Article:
There are over 55 species of cockroaches found in the United States, and even more globally.

If a cockroach bites you, it is most likely an American, Australian, or German cockroach.

Skin irritation may occur without any bite.

If a cockroach comes in contact with your skin, it may leave other particles or debris that cause an allergic reaction. 

To best treat roach bites, you should consider the following:

  • Clean the bite – Clean the area with warm water and soap to prevent infection from developing. 
  • Reduce swelling – If inflammation occurs, applying ice or hydrocortisone cream (like this trusted product) can help. Make sure you check with a medical professional before using or ingesting medications. 
  • Avoid scratching – The opportunity for further infection or irritation is increased when you scratch the bite. Follow the aforementioned recommendations to reduce discomfort or cover the area to avoid contact. 

Can Cockroaches Be Harmful to Humans? 

Cockroaches can be harmful to humans as they transport bacteria and allergens.

Because bites are uncommon, you are more susceptible to the spread of disease from infestation and debris (aka poop) left in the areas they frequent.

(Find out how to identify roach droppings here.)

Unlike other bugs that transmit diseases when they bite, roaches cannot. They carry these diseases in their digestive system and leave excrement behind. 

The potential harm cockroaches can pose to humans:

  • Spread of bacteria and disease – They have been linked to the spread of salmonella, E. coli, and polio.
  • Spread of allergens – Cockroaches can easily bring allergens into your home or other places they visit. This could trigger asthma or other conditions that require greater medical attention. 
  • Impacts of insecticides – Eliminating cockroaches with insecticides can be dangerous to humans. If the roaches are not killed right away, they may track poisons through the home and contaminate multiple areas. 

If you find a bite on your skin, it is doubtful that it is the result of cockroaches. However, if this is the case, you are in an area with a large infestation.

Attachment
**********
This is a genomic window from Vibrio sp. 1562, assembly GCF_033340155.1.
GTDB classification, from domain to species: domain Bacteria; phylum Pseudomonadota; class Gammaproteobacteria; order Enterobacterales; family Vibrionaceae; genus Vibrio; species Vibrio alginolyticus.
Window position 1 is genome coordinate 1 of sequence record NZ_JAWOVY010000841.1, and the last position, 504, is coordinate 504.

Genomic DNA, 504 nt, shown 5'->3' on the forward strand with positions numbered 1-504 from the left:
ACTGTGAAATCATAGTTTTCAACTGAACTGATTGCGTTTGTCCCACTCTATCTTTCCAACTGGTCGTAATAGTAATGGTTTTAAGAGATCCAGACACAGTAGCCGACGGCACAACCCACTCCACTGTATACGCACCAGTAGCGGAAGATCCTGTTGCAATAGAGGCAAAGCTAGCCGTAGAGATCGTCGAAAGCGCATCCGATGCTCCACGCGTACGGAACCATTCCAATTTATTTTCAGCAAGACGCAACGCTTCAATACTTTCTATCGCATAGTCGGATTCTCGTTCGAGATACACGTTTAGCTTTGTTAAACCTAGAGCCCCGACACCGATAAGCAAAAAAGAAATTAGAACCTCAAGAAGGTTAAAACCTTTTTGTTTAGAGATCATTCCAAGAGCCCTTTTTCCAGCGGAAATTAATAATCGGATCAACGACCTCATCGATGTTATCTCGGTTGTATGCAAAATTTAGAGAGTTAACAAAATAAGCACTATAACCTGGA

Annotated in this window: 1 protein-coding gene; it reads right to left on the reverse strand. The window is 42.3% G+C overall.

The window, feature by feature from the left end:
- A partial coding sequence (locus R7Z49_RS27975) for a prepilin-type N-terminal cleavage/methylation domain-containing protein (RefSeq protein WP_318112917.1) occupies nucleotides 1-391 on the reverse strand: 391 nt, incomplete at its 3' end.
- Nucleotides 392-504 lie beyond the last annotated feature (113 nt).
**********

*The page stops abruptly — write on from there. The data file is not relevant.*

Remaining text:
Cockroaches are most harmful when they defecate or leave dangerous microbes on surfaces you come in contact with.

(We explain how essential oils can help disinfect surfaces and repel future roaches in this article.)

If you see a cockroach, you will likely find many more in the nearby area. The same is true if you spot a baby roach.

(We explain the implications of seeing babies in this article.)

Cockroach bites are rare, and you will likely only suspect a roach bite if you see the cockroach itself.

As mentioned, their presence and ability to spread harmful bacteria pose a much greater risk than their bite. 

For severe infestations, consider “bombing” the house with a roach fogger. Find out which foggers are the most effective and easy to use here.

Preventing Roach Bites

Preventing roach bites is most effectively accomplished by preventing cockroach intrusions altogether.

(Click here to check out our complete prevention and elimination guide.)

Cockroaches are often found in areas where they have access to rotten or leftover food.

Keep your home or space clean and do continual maintenance on areas that may be hidden.

Be sure to keep kitchens, bathrooms, and any rooms with food clean. 

If you do see signs of cockroaches in your home or other areas, you need to act immediately.

Roaches are good at hiding, but you likely have a large problem on your hands if they are seen in plain sight.

You can seek professional help with pest control or purchase roach traps (like these that use pheromones) and/or roach bait (like this child-resistant bait station).

Final Thoughts

Fortunately, roach bites are very uncommon, and you will most likely never encounter one.

On the very rare occasion that you do, you are very close to an extremely contaminated or dirty area that faces a significant roach problem.

If you find a bite on you, your first guess should be one of the many common bugs, such as mosquitoes, spiders, or other biting insects.